It is a dusty and exhausting job - Kevin snapped this photo of him in action.  This area is about 600 square feet, and he worked at it for around 12 hours - I feebly worked on this for two or three hours so he could take a break.

Next steps with the floor in that area are to treat it so that we can paint it - that's all work we'll take care of this month, and hopefully complete before Christmas.  We'll paint the walls in January, when we'll also be installing and hooking up the brewery system.

Plenty of work to come!

Tuesday, December 6, 2016

The Hot Liquor Tank Challenge @hawksbillbrew

In yesterday's post I wrote about the appearance of our shiny new tanks and vessels, fresh from Alpha Brewing Operations.  It was a day we had been looking forward to for a few months, and at last it had arrived!  David had the logistics in place to ensure a smooth operation, and we completed unloading the container earlier, well within the window of time we had been allotted by the shipping company.
First off the truck was our 10-barrel hot liquor tank, or HLT.  Now, the term "hot liquor tank" suggests that this vessel has an association with alcohol, but it doesn't.  It has an important role in the brewing process, but its work is actually done well before any fermentation begins.  
Simply put, the HLT is a water heater, used to get water up to temperature for a couple of key early steps in the brewing process, namely striking and sparging.  These steps are part of the process for extracting the fermentable sugars from the grain - that may be a topic for a future post, but today I'm writing about how we got such a big piece of equipment into the building.  Seriously, we were worried that we might have to demo out the loading door a bit to make it fit!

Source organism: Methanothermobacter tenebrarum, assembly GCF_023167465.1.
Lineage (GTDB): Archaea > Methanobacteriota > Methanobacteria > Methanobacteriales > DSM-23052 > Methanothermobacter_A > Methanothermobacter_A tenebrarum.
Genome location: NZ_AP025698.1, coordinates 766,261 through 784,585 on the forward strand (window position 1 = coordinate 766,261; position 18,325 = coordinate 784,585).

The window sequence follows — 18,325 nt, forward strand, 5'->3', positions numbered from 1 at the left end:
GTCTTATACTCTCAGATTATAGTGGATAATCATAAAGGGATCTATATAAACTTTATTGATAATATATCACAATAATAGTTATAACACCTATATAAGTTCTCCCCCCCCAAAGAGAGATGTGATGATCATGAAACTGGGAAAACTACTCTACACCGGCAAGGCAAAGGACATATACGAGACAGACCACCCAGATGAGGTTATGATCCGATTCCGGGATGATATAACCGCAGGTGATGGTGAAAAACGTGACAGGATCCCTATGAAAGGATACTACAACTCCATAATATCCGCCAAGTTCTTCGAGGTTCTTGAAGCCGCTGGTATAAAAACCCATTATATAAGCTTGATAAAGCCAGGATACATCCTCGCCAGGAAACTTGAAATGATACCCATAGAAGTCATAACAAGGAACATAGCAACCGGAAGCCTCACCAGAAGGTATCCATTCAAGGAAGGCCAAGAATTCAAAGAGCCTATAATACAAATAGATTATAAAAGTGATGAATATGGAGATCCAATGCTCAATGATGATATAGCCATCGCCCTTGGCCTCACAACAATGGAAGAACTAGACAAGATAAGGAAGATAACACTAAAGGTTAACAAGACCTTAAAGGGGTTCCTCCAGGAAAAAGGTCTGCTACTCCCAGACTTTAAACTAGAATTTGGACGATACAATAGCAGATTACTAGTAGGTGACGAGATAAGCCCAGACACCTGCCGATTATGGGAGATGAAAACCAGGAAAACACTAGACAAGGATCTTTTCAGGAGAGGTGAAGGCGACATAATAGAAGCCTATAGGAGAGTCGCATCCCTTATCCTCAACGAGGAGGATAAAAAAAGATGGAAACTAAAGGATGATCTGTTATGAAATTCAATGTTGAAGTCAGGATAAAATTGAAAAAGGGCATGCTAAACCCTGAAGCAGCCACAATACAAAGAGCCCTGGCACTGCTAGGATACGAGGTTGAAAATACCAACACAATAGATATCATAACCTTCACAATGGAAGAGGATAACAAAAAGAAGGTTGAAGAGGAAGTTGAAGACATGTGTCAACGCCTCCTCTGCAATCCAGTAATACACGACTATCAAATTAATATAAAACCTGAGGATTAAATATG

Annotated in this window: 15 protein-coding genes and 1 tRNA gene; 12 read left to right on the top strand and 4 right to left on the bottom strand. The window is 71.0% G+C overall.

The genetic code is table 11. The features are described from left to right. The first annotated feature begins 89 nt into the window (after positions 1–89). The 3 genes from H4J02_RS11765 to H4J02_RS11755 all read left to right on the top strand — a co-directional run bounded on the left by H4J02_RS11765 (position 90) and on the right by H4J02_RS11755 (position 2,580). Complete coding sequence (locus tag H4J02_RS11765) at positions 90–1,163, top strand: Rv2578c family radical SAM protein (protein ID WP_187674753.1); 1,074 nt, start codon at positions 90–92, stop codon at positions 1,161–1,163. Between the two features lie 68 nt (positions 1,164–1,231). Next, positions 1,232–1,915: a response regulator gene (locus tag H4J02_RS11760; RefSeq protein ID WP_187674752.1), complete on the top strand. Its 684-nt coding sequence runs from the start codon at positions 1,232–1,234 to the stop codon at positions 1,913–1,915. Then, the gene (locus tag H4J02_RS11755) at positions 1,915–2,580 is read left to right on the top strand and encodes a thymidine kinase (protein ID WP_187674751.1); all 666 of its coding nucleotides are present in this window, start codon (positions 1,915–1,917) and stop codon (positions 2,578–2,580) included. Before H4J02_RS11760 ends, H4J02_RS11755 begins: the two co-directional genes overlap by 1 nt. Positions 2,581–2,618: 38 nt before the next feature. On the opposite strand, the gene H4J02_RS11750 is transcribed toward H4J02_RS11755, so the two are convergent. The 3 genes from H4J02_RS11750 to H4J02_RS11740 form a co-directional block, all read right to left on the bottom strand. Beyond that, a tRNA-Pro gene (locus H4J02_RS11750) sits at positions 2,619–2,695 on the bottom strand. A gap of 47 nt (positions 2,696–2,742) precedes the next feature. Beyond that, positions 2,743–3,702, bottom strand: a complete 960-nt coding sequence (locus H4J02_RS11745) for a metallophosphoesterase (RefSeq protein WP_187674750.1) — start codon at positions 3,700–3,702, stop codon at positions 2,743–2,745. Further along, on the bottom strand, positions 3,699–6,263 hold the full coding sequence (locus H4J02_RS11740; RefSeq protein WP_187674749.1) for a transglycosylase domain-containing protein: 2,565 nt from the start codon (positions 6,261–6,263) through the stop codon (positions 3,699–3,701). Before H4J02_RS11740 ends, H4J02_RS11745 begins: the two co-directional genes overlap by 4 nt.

We'd measured that door a few times and had compared it to the specs we'd rec'd from Alpha, and knew we had the clearances we needed.  Now with the situation at hand, it was clear that this was going to take some complex maneuvering - while we were very comfortable with the tank's diameter , it was actually an inch or two too tall to make it through the door while standing upright, especially riding the forklift.

The brain trust assembled to contemplate the task at hand.  Since we knew the diameter of the tank wasn't a problem, we concluded that the HLT needed to lay on its side to make it through, but how were we to get 700 pounds of shiny stainless down and back up again?

The answer lay in all those strong arms and backs.  Surprisingly, after all the discussion and planning, the team made quick and easy work of it.  And now that the HLT is inside, we'll move it into it's final spot soon as we have the general construction done in that area.  

After an exciting and fun day with all of our new shiny stuff, it was time to get back to work on construction progress.

Monday, December 5, 2016

The Shiny Stuff Arrives @hawksbillbrew

We'd gotten a call the day before Thanksgiving that the container with much of our brewhouse equipment had arrived in Baltimore, and that we should prepare for delivery on Monday morning.  I decided to take a day of leave from my day job and join David and the construction crew for this event - he'd made arrangements for a fork lift and plenty of strong arms and backs to see the day through.